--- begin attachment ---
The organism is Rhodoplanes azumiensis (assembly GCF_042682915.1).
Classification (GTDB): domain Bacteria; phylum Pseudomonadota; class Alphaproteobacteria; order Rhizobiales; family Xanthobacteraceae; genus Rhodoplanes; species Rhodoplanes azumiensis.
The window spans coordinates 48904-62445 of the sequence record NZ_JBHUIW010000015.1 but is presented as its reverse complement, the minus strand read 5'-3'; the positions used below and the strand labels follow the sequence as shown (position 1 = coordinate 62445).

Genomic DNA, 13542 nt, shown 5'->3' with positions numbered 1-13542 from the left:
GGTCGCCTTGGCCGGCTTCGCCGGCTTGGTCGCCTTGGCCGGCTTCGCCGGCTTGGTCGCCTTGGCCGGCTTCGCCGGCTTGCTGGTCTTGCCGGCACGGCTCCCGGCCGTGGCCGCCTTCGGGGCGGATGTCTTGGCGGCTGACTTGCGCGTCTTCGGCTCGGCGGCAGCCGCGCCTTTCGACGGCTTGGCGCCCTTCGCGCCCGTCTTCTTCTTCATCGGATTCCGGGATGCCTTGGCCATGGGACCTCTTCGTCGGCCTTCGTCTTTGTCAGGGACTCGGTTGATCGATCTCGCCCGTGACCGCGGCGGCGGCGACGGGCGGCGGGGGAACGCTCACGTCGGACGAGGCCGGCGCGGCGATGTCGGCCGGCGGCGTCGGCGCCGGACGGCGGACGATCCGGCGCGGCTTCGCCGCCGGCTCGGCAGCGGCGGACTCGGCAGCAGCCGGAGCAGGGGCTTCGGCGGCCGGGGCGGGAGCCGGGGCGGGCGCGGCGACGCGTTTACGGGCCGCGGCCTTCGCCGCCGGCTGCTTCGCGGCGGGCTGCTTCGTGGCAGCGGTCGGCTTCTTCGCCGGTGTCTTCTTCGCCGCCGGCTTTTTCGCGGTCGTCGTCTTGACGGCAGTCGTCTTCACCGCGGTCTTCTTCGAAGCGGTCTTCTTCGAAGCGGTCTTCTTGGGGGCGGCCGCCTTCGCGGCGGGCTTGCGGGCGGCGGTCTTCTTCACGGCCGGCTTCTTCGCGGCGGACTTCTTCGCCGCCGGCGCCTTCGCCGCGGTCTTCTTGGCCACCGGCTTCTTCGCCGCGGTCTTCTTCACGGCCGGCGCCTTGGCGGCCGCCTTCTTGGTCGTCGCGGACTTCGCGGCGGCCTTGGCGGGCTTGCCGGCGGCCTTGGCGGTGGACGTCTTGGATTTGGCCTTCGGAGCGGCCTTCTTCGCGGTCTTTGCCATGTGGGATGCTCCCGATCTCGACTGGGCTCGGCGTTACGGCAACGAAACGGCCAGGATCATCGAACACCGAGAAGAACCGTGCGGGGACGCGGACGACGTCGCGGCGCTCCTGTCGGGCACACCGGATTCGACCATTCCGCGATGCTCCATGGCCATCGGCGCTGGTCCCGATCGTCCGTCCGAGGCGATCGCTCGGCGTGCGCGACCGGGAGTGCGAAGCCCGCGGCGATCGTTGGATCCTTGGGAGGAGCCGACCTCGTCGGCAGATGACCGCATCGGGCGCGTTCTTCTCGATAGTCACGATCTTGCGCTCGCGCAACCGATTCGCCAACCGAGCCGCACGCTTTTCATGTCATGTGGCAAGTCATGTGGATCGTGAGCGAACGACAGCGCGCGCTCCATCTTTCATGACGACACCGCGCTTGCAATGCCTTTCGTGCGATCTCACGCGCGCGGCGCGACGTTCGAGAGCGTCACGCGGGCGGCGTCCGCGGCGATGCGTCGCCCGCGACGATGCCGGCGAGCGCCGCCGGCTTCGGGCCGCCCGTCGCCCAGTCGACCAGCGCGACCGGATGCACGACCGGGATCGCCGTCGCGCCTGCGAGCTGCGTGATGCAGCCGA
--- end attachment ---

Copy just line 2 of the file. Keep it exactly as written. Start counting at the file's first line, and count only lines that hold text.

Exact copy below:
Classification (GTDB): domain Bacteria; phylum Pseudomonadota; class Alphaproteobacteria; order Rhizobiales; family Xanthobacteraceae; genus Rhodoplanes; species Rhodoplanes azumiensis.